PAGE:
Strengthening Referral Systems for HIV Clients in Tanzania

A study in Tanzania suggests the importance of monitoring the HIV referral system between community and clinical services.

© 2005 John Horan, Courtesy of Photoshare
© 2005 John Horan, Courtesy of Photoshare
DAR ES SALAAM, Tanzania—Referral systems play an important role in health systems. Strong linkages between community and health facility services encourage clients to seek care and support and help them gain access to services. Additionally, they can help providers track the services that clients receive and then follow up on their healthcare needs.

Unfortunately, referral systems often do not function as intended. In Tanzania, MEASURE Evaluation–Tanzania is focusing on strengthening referral systems for HIV and AIDS clients and ties between community and health facility services.

MEASURE Evaluation, a project funded by the U.S. Agency for International Development (USAID) and the U.S. President’s Emergency Plan for AIDS Relief (PEPFAR), produced the Referral System Assessment and Monitoring Toolkit in 2013 to determine how well a referral system functions and areas for improvement. Cristina de la Torre, DSc, a Senior M&E Specialist for MEASURE Evaluation, helped develop the toolkit, which has been used in Tanzania (and Kenya, as well).

Strengthening Linkages across the Care Continuum

The HIV care continuum outlines the series of steps that people living with HIV go through, from initial diagnosis through treatment with medication. To achieve the full continuum of care, HIV programs require strong linkages among prevention, testing, clinical care, and social support services, which are often delivered by different providers working in diverse locations that range from community to tertiary hospitals.

“Often, there’s a loss of clients at each step in the process,” says de la Torre. “Over time, different services happen at different facilities, or with different providers. Tracking clients referred across facilities and providers has been a challenge for most HIV programs.”

MEASURE Evaluation–Tanzania is working to improve referrals in Tanzania, by assessing systems, producing monitoring guidance for referral systems, and promoting the guidance as a national and subnational priority.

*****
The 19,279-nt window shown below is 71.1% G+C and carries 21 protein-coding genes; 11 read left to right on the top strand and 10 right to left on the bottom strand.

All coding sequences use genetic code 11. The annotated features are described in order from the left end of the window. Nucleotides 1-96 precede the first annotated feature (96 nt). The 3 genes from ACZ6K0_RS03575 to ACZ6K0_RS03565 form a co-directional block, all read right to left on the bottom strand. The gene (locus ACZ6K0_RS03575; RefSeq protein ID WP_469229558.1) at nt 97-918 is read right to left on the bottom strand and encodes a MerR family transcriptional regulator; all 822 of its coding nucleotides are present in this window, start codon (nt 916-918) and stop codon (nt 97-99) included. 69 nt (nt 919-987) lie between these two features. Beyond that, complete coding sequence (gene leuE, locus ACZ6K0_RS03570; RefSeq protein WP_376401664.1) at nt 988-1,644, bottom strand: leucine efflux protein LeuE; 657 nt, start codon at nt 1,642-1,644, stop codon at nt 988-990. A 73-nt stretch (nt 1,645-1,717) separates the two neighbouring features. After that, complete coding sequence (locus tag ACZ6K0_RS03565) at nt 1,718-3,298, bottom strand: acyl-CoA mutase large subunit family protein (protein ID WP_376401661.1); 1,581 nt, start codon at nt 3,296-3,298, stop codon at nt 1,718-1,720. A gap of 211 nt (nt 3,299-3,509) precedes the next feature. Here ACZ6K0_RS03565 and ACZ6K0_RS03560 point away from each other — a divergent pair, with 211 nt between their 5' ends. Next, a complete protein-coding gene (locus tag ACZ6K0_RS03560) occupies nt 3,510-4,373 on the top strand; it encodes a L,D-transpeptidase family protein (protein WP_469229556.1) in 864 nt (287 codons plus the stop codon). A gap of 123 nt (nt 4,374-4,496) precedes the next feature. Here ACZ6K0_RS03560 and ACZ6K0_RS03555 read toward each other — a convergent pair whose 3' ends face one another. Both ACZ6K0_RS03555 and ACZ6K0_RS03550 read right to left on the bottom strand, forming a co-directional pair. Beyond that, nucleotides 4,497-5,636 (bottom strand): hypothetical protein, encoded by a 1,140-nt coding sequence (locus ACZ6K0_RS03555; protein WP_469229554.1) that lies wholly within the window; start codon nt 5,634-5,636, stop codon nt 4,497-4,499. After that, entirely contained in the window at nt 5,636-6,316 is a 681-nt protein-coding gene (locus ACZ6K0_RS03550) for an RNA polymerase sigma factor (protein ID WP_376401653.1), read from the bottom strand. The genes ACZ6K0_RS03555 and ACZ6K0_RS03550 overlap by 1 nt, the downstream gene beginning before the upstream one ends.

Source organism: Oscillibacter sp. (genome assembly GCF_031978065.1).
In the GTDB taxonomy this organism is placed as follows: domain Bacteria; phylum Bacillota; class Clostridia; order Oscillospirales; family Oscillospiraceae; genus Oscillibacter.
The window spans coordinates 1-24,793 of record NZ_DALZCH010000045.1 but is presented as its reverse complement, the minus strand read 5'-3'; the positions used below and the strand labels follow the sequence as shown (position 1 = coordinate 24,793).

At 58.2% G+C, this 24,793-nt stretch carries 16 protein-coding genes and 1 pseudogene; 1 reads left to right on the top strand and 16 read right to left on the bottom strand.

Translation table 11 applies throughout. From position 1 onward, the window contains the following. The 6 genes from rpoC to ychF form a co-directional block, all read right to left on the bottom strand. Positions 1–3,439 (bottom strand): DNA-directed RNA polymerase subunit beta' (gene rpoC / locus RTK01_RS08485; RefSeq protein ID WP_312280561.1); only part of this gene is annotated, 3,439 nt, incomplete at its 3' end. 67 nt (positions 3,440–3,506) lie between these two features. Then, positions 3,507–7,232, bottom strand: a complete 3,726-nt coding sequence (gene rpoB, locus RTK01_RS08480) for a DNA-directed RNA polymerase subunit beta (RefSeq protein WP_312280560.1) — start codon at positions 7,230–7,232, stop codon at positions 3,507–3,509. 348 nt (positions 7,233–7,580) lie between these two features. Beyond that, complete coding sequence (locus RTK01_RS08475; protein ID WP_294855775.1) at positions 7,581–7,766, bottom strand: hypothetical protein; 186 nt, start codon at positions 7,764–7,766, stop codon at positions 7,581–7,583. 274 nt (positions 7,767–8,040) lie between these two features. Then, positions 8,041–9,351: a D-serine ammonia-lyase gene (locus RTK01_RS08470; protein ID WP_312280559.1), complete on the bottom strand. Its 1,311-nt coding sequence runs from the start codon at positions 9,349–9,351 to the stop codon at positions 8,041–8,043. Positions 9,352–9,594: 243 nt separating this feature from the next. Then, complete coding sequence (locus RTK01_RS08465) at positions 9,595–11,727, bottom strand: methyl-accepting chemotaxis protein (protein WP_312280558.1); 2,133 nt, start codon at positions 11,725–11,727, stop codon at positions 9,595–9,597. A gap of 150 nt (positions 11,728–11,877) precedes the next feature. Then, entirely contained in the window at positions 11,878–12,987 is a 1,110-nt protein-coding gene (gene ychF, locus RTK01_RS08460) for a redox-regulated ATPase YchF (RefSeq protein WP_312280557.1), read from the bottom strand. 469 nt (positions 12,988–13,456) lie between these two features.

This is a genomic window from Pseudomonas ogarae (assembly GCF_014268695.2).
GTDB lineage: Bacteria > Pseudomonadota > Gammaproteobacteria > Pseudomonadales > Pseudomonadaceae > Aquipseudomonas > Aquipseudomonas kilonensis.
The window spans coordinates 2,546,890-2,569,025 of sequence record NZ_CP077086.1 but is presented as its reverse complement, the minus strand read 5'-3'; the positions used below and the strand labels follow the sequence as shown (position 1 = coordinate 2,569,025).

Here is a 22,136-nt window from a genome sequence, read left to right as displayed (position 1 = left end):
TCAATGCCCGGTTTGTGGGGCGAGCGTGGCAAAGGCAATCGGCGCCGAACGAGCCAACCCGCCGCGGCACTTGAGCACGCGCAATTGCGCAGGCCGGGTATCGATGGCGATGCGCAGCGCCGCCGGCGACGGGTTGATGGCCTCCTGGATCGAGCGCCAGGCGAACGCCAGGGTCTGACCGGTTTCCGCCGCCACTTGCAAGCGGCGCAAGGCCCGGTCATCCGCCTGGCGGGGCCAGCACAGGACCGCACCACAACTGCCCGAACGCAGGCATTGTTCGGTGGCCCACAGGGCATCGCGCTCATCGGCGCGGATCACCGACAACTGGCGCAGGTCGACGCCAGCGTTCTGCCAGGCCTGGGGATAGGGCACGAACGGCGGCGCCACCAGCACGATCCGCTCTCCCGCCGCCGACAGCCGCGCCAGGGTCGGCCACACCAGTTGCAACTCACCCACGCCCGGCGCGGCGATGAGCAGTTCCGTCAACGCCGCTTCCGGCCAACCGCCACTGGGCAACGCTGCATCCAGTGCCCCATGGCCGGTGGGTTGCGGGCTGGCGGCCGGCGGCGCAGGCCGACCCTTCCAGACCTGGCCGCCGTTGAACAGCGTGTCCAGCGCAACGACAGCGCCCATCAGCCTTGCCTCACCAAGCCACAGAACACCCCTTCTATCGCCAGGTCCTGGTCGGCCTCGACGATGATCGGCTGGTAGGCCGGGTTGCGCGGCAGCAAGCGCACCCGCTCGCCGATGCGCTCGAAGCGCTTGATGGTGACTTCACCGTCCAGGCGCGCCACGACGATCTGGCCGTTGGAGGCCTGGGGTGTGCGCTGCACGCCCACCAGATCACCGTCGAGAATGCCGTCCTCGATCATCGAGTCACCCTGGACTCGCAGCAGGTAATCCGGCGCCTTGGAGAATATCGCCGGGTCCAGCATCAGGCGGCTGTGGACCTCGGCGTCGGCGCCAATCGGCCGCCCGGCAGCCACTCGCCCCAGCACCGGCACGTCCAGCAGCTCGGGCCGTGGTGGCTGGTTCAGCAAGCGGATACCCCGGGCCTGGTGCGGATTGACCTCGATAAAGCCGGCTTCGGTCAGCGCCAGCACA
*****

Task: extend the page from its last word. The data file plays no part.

Assessing HIV Referral Systems in Tanzania

MEASURE Evaluation, in collaboration with the country’s National AIDS Control Programme (NACP) and FXBT Health, recently conducted an assessment to examine the current HIV referral system between community and clinical services. The assessment, conducted in Kyela, Waging’ombe, and Kinondoni districts in February 2016, involved key informant interviews with facility and community service providers, district coordinators, and staff from community-based organizations. The assessment team additionally reviewed various documents, including national HIV guidelines, training curricula, and paper tools used by service providers, such as referral forms, registers, and reporting forms.

The results will inform the design and implementation of interventions to strengthen the referral system. On July 19, 2016, de la Torre and her colleagues presented their findings at a meeting with staff from USAID and the U.S. Centers for Disease Control and Prevention (CDC)/Tanzania and discussed priorities to improve the implementation and monitoring of referrals.

The assessment revealed a lack of guidance about how referral systems should work and how providers should make, track, and follow up on referrals. Specific guidelines and referral protocols would improve the system, as would establishing a more systematic way to document referrals. This will ultimately lead to better patient care and ensure that patients remain in care. A meeting held with key stakeholders from the Ministry of Community Development, Gender, Elderly and Children, and the NACP shortly before the assessment was conducted reached similar conclusions.

With Charles Mushi, a colleague who contributed to the assessment, de la Torre coauthored a poster that illustrates some of these preliminary findings. Mushi submitted the electronic poster to the 21st International AIDS Conference, held in July in South Africa.

 “Our message is that without strong monitoring of referrals at the national and subnational levels, the referral system won’t function effectively,” de la Torre says. “We need to document referrals and assess the performance of the system adequately if we’re going to improve it.”

For more information

MEASURE Evaluation–Tanzania, a five-year award with funding from USAID, assists the government of Tanzania in strengthening monitoring and evaluation systems for health and social service programs, with a focus on the most vulnerable children, HIV, and malaria. Read more at http://www.measureevaluation.org/measure-evaluation-tz.